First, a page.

I was so busy with the garden during the beautiful March weather we had that I didn’t have any time to write about it. Now, the daily Portland rains have set in, so I’ve been working less outside. My vegetable garden and orchard already seem to be off to a good start, though.
The Early French Breakfast radish seeds from Nichols Garden Nursery that I planted outdoors in January are now almost fully grown specimens. I’m thinking of having them with the greens of some of the dandelions that have been springing up around the yard….
February did result in some failed starts, as the weather just didn’t co-operate with my plans for transplanting seedlings out that were started in January. But no biggie! There will be plenty more to plant this year.
The seeds I sowed outdoors at the beginning of March are already going strong. We’ve got plenty of mustard, kale, onion, fava, spinach, arugula and pea seedlings coming up, as well as more radishes. I just transplanted some cabbage, cauliflower, and bok choy that I started indoors during February, too. Our potato patch is planted, and I’ve started an asparagus bed with crowns, which I’m hoping will work out, though I’ve never grown asparagus in the past.
The rhubarb that the previous owners of the property were growing in the orchard I transplanted to a bed beside the house, and we should soon have some lovely sour stalks from it. Everything else is leafing out nicely now, or already blooming, even my winter favas that took a beating from so much snow and frost in February. A winter kale is also flowering, as I look forward to saving its seeds.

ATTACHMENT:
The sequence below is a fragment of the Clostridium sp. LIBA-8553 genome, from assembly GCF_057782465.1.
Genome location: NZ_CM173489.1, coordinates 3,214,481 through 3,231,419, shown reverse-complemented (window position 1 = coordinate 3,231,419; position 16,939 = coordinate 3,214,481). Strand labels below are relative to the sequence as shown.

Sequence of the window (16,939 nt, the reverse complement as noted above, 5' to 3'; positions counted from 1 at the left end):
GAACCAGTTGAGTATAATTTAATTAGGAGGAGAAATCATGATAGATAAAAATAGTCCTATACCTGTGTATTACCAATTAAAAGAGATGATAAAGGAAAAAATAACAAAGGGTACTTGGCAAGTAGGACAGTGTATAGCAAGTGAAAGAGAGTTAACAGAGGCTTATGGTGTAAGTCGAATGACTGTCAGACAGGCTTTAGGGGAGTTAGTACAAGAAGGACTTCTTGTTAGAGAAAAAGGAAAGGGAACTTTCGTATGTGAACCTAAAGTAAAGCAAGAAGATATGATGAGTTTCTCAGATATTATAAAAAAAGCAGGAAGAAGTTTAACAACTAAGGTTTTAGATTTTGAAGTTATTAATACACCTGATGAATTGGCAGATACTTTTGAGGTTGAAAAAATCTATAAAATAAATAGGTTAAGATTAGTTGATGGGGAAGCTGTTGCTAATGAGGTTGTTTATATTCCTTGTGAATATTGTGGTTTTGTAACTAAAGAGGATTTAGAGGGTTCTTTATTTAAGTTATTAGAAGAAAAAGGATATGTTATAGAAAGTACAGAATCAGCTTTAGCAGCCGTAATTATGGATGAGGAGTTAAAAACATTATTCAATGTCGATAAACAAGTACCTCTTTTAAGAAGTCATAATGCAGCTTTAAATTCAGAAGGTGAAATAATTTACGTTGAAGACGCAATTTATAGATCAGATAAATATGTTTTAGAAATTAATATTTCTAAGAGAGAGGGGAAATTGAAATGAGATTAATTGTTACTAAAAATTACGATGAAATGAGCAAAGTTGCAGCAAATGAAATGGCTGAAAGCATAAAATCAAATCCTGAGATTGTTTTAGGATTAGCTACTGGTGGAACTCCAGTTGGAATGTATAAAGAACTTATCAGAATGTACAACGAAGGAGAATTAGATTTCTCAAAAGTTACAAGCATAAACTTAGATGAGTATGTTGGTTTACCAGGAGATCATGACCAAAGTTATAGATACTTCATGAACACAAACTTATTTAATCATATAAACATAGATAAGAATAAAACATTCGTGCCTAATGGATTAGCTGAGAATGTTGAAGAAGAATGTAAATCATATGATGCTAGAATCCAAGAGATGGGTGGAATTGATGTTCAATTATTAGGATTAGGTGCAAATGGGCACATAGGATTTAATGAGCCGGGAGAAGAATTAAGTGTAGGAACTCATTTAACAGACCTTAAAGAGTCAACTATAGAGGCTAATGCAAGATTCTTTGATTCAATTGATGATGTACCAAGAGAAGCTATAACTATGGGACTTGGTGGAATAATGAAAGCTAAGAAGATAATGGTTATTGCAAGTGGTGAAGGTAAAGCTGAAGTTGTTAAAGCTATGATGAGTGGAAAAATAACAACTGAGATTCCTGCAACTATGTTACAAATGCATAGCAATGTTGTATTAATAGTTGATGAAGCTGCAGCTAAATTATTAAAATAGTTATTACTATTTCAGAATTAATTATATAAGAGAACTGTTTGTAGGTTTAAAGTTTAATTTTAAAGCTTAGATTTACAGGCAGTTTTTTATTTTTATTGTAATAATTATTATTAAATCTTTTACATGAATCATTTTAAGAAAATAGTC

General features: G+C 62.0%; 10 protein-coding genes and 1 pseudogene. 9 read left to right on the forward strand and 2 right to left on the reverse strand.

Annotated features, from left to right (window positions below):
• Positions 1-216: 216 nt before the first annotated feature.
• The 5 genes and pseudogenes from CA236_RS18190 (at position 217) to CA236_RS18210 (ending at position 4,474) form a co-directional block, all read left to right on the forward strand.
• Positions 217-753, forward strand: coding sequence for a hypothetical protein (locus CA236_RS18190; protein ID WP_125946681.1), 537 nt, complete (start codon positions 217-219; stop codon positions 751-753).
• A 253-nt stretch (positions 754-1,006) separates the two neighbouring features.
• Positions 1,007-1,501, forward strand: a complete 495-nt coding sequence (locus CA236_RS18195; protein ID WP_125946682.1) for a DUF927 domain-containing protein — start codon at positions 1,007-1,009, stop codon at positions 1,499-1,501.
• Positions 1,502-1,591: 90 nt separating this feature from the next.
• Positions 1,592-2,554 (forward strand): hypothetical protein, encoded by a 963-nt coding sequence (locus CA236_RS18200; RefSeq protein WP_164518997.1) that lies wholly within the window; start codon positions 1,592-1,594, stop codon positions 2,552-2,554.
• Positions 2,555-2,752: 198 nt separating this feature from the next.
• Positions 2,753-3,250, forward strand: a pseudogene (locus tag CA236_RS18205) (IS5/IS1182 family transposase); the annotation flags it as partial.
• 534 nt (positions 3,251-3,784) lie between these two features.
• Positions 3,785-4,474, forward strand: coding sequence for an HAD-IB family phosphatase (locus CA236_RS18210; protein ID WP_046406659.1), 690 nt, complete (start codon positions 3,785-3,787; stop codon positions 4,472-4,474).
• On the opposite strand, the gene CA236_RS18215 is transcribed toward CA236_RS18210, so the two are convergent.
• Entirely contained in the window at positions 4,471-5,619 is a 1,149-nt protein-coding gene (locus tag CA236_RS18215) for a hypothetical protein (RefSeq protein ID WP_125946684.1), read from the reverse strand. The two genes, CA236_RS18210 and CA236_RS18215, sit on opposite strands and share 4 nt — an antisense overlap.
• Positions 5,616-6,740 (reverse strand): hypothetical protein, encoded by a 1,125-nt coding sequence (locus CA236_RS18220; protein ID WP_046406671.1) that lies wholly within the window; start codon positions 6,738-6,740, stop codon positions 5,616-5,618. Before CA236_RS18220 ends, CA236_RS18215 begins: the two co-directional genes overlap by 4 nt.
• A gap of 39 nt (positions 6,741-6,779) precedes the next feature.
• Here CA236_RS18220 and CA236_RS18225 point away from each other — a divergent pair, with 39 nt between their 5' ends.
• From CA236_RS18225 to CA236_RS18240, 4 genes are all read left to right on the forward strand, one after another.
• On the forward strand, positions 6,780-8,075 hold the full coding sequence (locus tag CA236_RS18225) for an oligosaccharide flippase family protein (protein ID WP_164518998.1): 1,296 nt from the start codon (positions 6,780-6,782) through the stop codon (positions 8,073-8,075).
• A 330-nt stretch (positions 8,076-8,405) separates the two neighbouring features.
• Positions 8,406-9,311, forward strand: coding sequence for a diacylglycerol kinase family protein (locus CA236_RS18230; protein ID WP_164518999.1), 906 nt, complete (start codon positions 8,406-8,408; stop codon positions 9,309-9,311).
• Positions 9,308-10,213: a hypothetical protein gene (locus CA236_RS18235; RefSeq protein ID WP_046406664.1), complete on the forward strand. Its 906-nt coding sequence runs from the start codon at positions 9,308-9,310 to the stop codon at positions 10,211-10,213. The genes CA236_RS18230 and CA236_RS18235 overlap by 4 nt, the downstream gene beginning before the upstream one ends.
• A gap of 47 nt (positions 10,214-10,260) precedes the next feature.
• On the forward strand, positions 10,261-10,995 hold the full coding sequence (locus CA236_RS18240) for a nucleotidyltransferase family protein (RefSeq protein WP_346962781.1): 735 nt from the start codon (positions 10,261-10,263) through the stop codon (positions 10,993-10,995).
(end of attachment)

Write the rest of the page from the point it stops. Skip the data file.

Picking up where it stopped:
All of the hard work I did last year — building beds, mulching, shoveling compost — seems to be paying off. Pests are not yet presenting a great problem. A few nibbles on the radish and cole crop seedlings from slugs that have gotten past the copper tape barriers on my beds is the only interference so far. I’ve sprayed the fruit trees with neem oil to discourage early insect infestations, hung a jug of diluted cider vinegar in the apple tree to trap ants, and wrapped cardboard around the bottoms of the tree trunks to catch codling moths.
For now, there’s still sheet mulching to be done, weeds to pluck, and more seeds to plant — but most of the foundations of my garden are complete, and we’ll soon be reaping the benefits!